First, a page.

Backward Negotiation — a Good Way to Negotiate

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Mapping a negotiation backwards is all about envisioning the outcome first then thinking in reverse to attain your goals! Entering a negotiation often calls for getting your allies onboard and making them listen to what you have to say. While the approach is conventional, it may not always be the best way to proceed with a negotiation. It’s important to sequence matters whether you’re attempting to persuade the ‘right’ individuals to attend an auction, sign an important deal, or compel them to open up a new business.

Where do you start and whom you should address first? Standard rules like making allies first or negotiating internally and then externally are extremely unreliable approaches. Using the logic of backward negotiations can help you select partners wisely, and thus conduct negotiations in the right way.

The logic of backward mapping in negotiations

According to James K. Sebenius of Harvard Business School, mapping a negotiation backwards means envisioning the outcome first. It’s all about thinking in reverse. Basic steps include:

  • Drawing a ‘map’ of all parties at the negotiation table (include potential clients and teammates as well)
  • Estimating the cost of reaching an agreement as we as difficulty level of the negotiation
  • Classifying key relationships among all parties: who holds the power, who owes something and to whom, etc.
  • Focusing your attention on the most difficult player to persuade – the target, your ultimate goal, the solution to your negotiation deal, etc.

In order to have a better understanding of the whole process, you can always consider a different approach – project management. When it’s time to decide on a complex project, your main focus should be the end result. After that, you can devote your time to developing a timeline from the end to the start. A project management project completed successfully can be compared to an agreement that creates value, an agreement sustained by a powerful coalition.

Are you ready to apply the logic of backward mapping in negotiations?

As soon as you’re ready to apply the logic of backward mapping for your negotiation, you should be prepared to answer some questions: can you spot important players? How do you do that? Should you negotiate secretly, out in the open, collectively or separately? How do you defend yourself from the tactics used by your competitors? Here are some suggestions you might want to have in mind:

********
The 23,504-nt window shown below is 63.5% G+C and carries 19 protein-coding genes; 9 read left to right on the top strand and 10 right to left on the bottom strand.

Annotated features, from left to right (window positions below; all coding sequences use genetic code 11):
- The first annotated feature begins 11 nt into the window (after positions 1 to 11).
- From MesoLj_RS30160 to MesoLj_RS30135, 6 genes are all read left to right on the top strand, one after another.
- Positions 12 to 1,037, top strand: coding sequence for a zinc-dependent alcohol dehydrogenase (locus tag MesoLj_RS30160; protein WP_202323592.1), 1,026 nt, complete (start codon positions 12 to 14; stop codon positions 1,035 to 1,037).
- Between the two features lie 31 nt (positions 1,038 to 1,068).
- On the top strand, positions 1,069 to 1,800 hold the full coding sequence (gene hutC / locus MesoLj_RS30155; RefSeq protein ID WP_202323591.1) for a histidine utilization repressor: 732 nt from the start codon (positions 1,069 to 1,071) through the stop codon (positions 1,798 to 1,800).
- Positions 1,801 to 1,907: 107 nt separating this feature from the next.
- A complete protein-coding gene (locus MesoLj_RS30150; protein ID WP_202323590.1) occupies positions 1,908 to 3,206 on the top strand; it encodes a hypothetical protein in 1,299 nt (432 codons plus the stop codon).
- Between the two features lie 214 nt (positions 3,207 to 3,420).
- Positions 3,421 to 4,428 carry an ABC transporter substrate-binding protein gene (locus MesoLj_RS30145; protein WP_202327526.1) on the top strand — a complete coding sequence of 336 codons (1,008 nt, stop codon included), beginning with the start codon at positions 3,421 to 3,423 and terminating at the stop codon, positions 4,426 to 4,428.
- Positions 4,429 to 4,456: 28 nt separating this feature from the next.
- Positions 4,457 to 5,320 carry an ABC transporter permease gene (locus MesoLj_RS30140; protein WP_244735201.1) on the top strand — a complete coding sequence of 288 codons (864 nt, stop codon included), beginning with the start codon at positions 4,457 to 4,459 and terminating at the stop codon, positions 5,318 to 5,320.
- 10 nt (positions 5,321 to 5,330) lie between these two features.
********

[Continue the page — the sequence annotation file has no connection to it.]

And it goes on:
• Study the patterns of authority and respect – latent merger builders are quick learners, and they know that approaching the trickiest, and probably the most decisive, party first could mean slim chances of closing a deal.
  • Outflank blockers – although sequencing could build support to achieve a supreme goal, it is often used to outflank latent opponents.
  • Control information – attentive sequencing might help deal with delicate information.
  • Watch out for sneaky sequencers – be careful as other people might take advantage of your position.

Gaining authority through sequencing and mapping in negotiations

Experienced business negotiators also acknowledge the concept of creating value using rational low-priced/high-value trade-offs. The thought of making something out of nothing is a real challenge. A business negotiation is all about holding power and being able to dictate the negotiation process. Exploring the practice of sequencing to attain power in business comes down to 4 words: zero options, zero power. Ergo, without power, the negotiation doesn’t have dynamics, and if it doesn’t have dynamics, it can’t work.

If there’s no competition in a business negotiation, we have monopoly; and if monopolies subsist, efficiencies and values are unlikely to be promoted. Who holds the ‘real’ power in a business negotiation? As long as you have options your chances of success are widely increased.

Backward negotiations can be an excellent strategy as long as you have a clear picture of your end goal and an idea about how to reach it. Good luck in all your future negotiations.

About the Author

Steve Brown is a regular blogger who writes articles related to small business and negotiation. He is writer at many high ranking sites and loves playing with his dog in his free time.

 

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